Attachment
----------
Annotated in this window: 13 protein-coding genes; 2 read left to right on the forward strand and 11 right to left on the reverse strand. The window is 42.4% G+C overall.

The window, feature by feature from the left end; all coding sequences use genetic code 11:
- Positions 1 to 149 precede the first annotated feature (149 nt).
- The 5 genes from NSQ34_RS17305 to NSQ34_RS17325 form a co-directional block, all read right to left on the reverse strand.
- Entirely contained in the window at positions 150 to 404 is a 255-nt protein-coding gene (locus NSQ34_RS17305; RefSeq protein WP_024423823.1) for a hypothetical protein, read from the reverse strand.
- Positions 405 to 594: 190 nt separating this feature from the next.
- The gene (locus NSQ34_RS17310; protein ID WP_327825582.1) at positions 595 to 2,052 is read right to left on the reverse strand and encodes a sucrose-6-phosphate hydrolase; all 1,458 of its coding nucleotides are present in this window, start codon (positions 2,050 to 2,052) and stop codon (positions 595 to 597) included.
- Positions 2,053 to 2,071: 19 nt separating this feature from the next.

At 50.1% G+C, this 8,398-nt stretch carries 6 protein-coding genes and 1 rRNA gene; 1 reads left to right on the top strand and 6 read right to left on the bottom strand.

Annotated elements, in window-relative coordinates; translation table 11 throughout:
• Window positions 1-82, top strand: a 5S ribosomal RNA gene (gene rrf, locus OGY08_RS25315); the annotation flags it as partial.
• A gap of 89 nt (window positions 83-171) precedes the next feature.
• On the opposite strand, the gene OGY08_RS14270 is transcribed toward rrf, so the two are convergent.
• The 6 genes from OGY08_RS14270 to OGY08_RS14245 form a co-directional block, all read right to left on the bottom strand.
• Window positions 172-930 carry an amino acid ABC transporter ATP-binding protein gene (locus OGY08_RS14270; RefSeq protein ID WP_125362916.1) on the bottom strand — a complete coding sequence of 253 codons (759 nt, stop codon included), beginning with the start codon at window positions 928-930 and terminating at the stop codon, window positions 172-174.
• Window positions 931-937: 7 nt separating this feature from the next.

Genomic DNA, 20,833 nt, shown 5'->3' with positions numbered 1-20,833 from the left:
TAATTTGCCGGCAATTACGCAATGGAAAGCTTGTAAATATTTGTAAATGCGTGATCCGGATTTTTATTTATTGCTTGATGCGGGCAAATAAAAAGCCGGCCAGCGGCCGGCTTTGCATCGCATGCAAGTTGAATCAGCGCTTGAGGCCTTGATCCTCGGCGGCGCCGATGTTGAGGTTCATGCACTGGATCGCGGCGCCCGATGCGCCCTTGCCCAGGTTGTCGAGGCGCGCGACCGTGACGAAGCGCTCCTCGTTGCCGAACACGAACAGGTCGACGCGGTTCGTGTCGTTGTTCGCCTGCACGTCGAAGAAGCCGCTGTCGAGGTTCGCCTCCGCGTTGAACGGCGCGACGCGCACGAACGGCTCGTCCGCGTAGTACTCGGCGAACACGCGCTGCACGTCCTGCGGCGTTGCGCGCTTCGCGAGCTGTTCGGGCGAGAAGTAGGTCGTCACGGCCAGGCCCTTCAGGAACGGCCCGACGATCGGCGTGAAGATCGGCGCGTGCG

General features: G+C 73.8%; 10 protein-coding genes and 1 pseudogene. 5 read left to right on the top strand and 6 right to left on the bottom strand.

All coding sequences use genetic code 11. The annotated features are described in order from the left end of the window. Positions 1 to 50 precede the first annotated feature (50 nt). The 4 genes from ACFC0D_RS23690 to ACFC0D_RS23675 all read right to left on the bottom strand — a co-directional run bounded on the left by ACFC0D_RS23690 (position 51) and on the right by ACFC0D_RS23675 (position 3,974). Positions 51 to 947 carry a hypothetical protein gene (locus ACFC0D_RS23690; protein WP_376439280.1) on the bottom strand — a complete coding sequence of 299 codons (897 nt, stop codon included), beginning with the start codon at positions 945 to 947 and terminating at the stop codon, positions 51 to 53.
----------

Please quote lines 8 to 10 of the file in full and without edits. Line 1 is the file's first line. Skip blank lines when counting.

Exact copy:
- Positions 2,053 to 2,071: 19 nt separating this feature from the next.

At 50.1% G+C, this 8,398-nt stretch carries 6 protein-coding genes and 1 rRNA gene; 1 reads left to right on the top strand and 6 read right to left on the bottom strand.

Annotated elements, in window-relative coordinates; translation table 11 throughout: